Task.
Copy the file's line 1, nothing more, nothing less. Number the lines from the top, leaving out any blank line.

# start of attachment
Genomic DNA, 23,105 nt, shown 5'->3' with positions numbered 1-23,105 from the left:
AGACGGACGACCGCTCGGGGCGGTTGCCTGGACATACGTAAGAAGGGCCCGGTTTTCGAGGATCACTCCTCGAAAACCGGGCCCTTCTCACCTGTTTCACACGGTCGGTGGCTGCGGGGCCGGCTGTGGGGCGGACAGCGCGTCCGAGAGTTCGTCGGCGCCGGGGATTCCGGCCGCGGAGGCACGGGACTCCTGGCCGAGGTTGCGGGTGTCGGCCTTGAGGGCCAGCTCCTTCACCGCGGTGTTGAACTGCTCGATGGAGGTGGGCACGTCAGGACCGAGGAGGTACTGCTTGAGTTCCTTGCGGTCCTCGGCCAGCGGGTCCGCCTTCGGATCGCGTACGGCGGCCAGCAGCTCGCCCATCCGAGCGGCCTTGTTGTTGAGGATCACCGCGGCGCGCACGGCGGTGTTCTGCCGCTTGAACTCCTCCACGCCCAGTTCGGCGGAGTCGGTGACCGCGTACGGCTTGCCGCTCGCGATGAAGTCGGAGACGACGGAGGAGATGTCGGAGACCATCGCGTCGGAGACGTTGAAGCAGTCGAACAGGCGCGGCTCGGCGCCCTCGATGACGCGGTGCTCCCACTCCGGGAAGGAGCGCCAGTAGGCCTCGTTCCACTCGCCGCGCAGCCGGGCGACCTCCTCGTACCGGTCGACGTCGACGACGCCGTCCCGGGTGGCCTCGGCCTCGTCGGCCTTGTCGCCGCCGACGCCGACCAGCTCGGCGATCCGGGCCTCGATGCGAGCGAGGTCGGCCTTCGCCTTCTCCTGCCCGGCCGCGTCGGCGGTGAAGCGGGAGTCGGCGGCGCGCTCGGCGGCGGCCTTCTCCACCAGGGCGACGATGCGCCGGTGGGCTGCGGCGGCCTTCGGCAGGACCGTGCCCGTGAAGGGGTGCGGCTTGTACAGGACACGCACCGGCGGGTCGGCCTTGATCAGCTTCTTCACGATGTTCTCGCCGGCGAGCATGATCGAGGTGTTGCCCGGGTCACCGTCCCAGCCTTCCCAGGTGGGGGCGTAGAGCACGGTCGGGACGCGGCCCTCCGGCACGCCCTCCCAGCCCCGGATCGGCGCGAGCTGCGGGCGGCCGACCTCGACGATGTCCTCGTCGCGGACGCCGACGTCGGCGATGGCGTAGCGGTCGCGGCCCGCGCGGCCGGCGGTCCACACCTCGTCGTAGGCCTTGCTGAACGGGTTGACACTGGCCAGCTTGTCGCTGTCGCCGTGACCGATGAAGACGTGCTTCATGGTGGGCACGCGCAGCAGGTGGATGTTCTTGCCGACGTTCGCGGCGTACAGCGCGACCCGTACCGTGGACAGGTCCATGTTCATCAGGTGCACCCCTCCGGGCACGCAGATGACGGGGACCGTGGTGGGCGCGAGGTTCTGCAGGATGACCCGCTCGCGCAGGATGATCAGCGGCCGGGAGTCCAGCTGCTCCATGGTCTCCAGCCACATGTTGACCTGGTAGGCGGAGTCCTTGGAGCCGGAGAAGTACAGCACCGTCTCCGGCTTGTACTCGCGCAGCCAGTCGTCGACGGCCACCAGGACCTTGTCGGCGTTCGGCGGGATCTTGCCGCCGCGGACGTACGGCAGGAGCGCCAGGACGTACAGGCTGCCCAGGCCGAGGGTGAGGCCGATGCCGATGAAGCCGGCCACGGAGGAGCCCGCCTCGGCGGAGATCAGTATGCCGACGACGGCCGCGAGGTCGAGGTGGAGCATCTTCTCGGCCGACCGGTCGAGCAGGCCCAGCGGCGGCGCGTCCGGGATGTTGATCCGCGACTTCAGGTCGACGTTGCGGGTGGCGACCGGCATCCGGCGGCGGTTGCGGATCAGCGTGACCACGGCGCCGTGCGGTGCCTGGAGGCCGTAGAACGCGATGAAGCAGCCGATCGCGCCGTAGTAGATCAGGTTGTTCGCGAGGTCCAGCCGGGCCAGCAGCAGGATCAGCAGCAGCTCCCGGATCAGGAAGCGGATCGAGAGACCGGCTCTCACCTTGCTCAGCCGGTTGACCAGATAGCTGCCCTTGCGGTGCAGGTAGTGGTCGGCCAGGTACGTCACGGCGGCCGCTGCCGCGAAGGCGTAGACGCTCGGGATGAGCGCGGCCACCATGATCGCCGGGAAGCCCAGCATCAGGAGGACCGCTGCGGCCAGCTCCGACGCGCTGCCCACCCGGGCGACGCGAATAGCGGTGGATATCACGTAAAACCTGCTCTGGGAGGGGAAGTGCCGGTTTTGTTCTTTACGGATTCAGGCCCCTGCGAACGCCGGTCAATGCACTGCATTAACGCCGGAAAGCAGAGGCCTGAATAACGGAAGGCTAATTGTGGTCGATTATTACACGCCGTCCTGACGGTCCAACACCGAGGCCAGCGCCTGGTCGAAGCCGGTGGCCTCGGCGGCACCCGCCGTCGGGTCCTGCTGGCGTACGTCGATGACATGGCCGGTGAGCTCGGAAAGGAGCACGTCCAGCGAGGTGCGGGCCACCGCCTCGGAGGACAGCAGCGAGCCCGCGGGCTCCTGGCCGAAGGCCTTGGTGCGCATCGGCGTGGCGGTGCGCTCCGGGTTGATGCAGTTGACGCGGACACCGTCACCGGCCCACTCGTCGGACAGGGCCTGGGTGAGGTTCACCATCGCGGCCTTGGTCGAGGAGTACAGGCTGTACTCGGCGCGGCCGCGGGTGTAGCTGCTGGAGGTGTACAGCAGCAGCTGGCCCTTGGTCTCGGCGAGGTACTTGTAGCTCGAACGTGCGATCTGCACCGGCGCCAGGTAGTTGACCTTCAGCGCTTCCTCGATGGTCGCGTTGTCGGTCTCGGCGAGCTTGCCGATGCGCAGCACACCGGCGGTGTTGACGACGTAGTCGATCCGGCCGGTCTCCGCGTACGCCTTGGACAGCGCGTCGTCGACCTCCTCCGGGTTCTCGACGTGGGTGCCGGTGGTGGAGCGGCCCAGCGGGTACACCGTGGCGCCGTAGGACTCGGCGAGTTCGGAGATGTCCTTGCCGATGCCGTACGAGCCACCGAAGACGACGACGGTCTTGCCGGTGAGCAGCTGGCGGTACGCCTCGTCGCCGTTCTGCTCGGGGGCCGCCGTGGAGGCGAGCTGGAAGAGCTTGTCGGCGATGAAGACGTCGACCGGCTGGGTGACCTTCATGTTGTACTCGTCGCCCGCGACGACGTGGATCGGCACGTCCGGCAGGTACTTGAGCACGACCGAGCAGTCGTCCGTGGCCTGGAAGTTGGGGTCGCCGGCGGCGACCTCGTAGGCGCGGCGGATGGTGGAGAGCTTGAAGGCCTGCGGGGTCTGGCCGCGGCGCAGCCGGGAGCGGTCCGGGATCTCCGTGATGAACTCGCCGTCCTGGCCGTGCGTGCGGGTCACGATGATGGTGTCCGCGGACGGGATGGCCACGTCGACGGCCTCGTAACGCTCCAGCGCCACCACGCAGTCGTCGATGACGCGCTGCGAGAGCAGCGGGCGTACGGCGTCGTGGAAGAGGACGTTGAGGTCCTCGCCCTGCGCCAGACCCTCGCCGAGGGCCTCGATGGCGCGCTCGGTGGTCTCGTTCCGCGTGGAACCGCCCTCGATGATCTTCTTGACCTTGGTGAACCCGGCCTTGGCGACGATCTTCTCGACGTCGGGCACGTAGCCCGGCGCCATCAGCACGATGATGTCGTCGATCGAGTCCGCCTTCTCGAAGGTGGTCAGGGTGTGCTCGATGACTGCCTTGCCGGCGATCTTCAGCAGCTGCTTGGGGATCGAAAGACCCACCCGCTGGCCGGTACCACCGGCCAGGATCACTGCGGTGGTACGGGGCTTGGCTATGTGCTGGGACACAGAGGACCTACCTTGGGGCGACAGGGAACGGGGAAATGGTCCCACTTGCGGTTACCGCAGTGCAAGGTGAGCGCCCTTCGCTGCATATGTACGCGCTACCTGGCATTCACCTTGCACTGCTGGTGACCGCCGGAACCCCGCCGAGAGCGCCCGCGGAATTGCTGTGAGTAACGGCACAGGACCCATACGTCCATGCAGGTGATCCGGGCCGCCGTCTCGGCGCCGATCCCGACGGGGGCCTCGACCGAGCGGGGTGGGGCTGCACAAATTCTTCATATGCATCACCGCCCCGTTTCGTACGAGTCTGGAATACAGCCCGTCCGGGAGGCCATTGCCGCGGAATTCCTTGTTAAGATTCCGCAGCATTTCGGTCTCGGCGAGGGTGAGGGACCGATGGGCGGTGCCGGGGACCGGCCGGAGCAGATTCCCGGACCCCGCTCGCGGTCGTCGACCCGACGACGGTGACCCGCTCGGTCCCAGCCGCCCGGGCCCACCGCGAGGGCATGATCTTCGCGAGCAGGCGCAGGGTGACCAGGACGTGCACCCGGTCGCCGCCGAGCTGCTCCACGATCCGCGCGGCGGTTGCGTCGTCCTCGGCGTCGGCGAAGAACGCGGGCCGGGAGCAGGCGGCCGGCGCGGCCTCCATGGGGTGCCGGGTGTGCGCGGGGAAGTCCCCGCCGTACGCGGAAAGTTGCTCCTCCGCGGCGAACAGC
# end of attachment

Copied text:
Genomic DNA, 23,105 nt, shown 5'->3' with positions numbered 1-23,105 from the left: